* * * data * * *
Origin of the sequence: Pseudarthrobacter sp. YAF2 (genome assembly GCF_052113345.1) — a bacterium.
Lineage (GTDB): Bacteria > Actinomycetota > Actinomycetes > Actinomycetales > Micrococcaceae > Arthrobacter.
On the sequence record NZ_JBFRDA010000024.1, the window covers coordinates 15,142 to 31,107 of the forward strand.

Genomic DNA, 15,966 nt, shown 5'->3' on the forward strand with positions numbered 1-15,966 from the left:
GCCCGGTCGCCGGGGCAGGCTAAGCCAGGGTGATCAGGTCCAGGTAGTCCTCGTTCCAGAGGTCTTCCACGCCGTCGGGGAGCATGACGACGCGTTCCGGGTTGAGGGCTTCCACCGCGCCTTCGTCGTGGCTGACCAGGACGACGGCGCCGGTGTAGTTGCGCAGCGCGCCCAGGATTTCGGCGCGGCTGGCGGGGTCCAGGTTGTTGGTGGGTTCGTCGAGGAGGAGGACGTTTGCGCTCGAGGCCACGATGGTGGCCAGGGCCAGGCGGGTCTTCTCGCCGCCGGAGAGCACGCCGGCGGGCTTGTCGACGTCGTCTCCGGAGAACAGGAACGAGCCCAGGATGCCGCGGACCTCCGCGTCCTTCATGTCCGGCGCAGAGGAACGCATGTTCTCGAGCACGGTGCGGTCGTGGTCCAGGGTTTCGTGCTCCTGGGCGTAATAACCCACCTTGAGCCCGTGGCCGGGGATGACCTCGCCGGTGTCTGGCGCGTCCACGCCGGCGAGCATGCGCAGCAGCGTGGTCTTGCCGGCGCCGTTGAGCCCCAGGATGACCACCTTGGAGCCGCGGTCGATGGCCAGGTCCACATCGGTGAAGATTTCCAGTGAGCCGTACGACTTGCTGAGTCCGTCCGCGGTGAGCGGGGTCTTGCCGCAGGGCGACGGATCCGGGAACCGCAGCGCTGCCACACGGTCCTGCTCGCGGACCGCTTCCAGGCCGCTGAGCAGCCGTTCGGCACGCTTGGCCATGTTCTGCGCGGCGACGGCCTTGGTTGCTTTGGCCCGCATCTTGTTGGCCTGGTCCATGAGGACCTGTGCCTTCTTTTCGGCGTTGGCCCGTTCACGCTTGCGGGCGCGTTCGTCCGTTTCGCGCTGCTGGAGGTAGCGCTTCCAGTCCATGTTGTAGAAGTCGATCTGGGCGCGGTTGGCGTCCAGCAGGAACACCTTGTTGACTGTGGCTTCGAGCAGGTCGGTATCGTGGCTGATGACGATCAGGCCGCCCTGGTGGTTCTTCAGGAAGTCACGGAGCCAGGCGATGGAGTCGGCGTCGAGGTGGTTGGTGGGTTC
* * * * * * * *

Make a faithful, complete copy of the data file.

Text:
Origin of the sequence: Pseudarthrobacter sp. YAF2 (genome assembly GCF_052113345.1) — a bacterium.
Lineage (GTDB): Bacteria > Actinomycetota > Actinomycetes > Actinomycetales > Micrococcaceae > Arthrobacter.
On the sequence record NZ_JBFRDA010000024.1, the window covers coordinates 15,142 to 31,107 of the forward strand.

Genomic DNA, 15,966 nt, shown 5'->3' on the forward strand with positions numbered 1-15,966 from the left:
GCCCGGTCGCCGGGGCAGGCTAAGCCAGGGTGATCAGGTCCAGGTAGTCCTCGTTCCAGAGGTCTTCCACGCCGTCGGGGAGCATGACGACGCGTTCCGGGTTGAGGGCTTCCACCGCGCCTTCGTCGTGGCTGACCAGGACGACGGCGCCGGTGTAGTTGCGCAGCGCGCCCAGGATTTCGGCGCGGCTGGCGGGGTCCAGGTTGTTGGTGGGTTCGTCGAGGAGGAGGACGTTTGCGCTCGAGGCCACGATGGTGGCCAGGGCCAGGCGGGTCTTCTCGCCGCCGGAGAGCACGCCGGCGGGCTTGTCGACGTCGTCTCCGGAGAACAGGAACGAGCCCAGGATGCCGCGGACCTCCGCGTCCTTCATGTCCGGCGCAGAGGAACGCATGTTCTCGAGCACGGTGCGGTCGTGGTCCAGGGTTTCGTGCTCCTGGGCGTAATAACCCACCTTGAGCCCGTGGCCGGGGATGACCTCGCCGGTGTCTGGCGCGTCCACGCCGGCGAGCATGCGCAGCAGCGTGGTCTTGCCGGCGCCGTTGAGCCCCAGGATGACCACCTTGGAGCCGCGGTCGATGGCCAGGTCCACATCGGTGAAGATTTCCAGTGAGCCGTACGACTTGCTGAGTCCGTCCGCGGTGAGCGGGGTCTTGCCGCAGGGCGACGGATCCGGGAACCGCAGCGCTGCCACACGGTCCTGCTCGCGGACCGCTTCCAGGCCGCTGAGCAGCCGTTCGGCACGCTTGGCCATGTTCTGCGCGGCGACGGCCTTGGTTGCTTTGGCCCGCATCTTGTTGGCCTGGTCCATGAGGACCTGTGCCTTCTTTTCGGCGTTGGCCCGTTCACGCTTGCGGGCGCGTTCGTCCGTTTCGCGCTGCTGGAGGTAGCGCTTCCAGTCCATGTTGTAGAAGTCGATCTGGGCGCGGTTGGCGTCCAGCAGGAACACCTTGTTGACTGTGGCTTCGAGCAGGTCGGTATCGTGGCTGATGACGATCAGGCCGCCCTGGTGGTTCTTCAGGAAGTCACGGAGCCAGGCGATGGAGTCGGCGTCGAGGTGGTTGGTGGGTTC